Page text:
East Indies, China and Japan: July 1617

Calendar of State Papers Colonial, East Indies, China and Japan, Volume 3, 1617-1621. Originally published by Her Majesty's Stationery Office, London, 1870.

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'East Indies, China and Japan: July 1617', Calendar of State Papers Colonial, East Indies, China and Japan, Volume 3, 1617-1621, (London, 1870), pp. 40-45. British History Online https://www.british-history.ac.uk/cal-state-papers/colonial/east-indies-china-japan/vol3/pp40-45 [accessed 14 June 2024].

. "East Indies, China and Japan: July 1617", in Calendar of State Papers Colonial, East Indies, China and Japan, Volume 3, 1617-1621, (London, 1870) 40-45. British History Online, accessed June 14, 2024, https://www.british-history.ac.uk/cal-state-papers/colonial/east-indies-china-japan/vol3/pp40-45.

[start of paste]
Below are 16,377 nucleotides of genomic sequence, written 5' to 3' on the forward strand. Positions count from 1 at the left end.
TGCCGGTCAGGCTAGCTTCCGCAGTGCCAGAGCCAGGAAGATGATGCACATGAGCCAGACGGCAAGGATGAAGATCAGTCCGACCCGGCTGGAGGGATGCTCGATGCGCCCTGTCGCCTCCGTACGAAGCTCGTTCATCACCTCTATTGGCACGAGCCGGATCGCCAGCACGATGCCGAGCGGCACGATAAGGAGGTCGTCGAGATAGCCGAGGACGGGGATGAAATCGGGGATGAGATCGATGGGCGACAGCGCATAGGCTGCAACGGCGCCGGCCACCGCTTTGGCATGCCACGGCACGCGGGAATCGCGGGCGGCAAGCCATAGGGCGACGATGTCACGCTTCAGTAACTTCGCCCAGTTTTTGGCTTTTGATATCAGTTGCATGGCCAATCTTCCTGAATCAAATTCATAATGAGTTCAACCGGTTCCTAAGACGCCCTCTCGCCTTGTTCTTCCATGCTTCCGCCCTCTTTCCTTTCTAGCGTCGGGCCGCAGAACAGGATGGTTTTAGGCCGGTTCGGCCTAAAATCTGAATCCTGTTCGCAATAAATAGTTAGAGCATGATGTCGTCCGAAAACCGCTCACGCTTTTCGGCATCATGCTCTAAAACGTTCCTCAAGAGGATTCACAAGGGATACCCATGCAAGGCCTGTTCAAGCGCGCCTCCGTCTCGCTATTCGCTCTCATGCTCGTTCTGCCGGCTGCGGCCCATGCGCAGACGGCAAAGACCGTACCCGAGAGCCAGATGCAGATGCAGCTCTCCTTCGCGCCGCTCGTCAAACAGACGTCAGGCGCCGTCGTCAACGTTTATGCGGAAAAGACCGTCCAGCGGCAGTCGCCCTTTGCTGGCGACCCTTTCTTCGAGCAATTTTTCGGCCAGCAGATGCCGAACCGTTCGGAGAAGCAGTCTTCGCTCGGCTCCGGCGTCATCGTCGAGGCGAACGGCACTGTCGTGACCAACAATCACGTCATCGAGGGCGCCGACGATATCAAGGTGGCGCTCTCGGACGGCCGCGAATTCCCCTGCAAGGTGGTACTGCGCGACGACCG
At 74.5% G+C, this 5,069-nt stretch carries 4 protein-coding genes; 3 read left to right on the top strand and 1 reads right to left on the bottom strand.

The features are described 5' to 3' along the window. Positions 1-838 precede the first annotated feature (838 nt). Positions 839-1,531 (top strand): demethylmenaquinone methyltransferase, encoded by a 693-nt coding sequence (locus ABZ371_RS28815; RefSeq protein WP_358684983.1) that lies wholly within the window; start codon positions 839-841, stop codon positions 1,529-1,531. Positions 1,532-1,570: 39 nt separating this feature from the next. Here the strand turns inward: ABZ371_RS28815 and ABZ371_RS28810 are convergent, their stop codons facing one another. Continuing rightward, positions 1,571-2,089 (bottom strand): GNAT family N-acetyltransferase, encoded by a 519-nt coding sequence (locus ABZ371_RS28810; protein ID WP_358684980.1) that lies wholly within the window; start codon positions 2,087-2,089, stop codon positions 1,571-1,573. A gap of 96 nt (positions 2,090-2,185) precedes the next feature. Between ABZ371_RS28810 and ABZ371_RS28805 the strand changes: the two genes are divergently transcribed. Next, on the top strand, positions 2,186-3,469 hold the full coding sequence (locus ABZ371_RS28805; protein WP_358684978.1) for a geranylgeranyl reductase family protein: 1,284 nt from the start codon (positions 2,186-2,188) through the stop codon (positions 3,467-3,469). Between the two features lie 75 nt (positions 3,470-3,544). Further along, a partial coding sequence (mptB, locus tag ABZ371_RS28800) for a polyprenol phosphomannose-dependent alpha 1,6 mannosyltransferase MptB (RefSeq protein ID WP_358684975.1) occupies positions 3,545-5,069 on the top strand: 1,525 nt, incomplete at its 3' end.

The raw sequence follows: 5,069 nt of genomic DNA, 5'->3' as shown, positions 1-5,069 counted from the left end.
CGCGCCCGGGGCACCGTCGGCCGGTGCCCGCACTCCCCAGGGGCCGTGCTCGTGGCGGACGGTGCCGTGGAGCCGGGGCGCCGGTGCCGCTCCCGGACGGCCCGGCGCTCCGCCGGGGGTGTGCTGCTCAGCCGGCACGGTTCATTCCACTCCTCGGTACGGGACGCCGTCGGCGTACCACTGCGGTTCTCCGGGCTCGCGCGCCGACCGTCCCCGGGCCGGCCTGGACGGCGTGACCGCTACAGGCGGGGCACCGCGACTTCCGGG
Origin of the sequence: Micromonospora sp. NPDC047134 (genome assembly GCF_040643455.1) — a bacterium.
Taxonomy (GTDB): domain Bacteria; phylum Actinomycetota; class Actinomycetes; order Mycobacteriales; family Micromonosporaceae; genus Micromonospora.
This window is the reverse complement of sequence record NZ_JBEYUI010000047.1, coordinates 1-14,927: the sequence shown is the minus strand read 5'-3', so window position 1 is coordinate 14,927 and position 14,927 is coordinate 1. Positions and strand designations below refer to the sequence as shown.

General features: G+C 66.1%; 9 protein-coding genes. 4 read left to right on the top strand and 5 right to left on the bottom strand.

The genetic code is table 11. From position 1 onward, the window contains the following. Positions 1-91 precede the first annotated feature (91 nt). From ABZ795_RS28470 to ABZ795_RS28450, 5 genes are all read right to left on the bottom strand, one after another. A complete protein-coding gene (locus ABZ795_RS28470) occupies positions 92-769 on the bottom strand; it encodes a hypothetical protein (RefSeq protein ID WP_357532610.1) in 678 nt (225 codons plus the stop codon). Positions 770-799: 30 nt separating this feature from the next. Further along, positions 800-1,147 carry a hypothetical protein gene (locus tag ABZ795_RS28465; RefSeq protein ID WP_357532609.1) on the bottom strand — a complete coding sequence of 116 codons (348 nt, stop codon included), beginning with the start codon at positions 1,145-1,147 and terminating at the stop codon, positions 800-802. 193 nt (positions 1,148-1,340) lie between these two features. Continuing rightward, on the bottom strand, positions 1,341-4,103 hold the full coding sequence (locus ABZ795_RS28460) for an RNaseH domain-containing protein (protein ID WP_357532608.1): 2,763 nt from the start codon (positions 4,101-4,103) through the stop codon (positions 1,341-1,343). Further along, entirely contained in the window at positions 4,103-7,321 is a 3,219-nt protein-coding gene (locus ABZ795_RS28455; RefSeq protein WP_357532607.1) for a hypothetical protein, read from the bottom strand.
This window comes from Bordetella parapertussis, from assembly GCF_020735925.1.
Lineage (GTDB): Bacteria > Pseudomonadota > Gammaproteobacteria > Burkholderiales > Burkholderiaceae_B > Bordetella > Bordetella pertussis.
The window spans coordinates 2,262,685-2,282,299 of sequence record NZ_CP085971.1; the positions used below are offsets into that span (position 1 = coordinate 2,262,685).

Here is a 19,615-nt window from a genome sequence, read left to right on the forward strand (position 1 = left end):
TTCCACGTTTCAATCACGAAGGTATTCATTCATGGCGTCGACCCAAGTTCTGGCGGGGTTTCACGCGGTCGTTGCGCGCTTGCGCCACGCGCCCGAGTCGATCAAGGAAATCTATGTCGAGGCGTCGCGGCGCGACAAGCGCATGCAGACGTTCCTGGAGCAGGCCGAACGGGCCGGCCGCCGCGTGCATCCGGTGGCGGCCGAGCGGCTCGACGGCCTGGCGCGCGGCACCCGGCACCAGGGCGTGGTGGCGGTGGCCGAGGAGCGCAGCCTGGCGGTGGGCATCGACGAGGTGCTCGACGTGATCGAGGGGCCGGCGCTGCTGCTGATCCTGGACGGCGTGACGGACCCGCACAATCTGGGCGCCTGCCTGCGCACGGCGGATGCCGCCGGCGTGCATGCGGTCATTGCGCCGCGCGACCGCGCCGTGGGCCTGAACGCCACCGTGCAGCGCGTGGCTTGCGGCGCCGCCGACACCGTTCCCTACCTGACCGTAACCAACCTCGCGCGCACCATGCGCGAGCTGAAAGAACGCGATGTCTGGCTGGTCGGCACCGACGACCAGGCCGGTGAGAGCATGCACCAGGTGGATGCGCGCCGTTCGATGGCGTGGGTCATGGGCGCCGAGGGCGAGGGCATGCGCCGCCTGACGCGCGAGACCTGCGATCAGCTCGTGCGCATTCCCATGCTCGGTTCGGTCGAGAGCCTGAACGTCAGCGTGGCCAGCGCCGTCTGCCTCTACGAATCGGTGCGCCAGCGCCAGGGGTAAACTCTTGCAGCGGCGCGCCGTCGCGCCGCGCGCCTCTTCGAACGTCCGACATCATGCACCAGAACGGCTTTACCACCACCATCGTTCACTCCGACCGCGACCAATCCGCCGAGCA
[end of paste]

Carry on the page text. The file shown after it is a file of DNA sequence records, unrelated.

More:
. "East Indies, China and Japan: July 1617", Calendar of State Papers Colonial, East Indies, China and Japan, Volume 3, 1617-1621, (London, 1870). 40-45. British History Online. Web. 14 June 2024, https://www.british-history.ac.uk/cal-state-papers/colonial/east-indies-china-japan/vol3/pp40-45.

July 1617

July 2. Masulipatam. 104. Francis Futter to George Bartlett (Barkeley), president at Bantam. Incloses the account of ten cases of bottles and thirteen bottles covered with leather, full of strong waters. Has delivered them into divers hands with Wm. Methwold's leave. Begs him to send the account to England as soon as possible. Incloses, account of strong waters laden for the account of the Honourable Company in the James, Alex. Childe master. [Two pages and a half. O. C. Vol. V. No. 509.]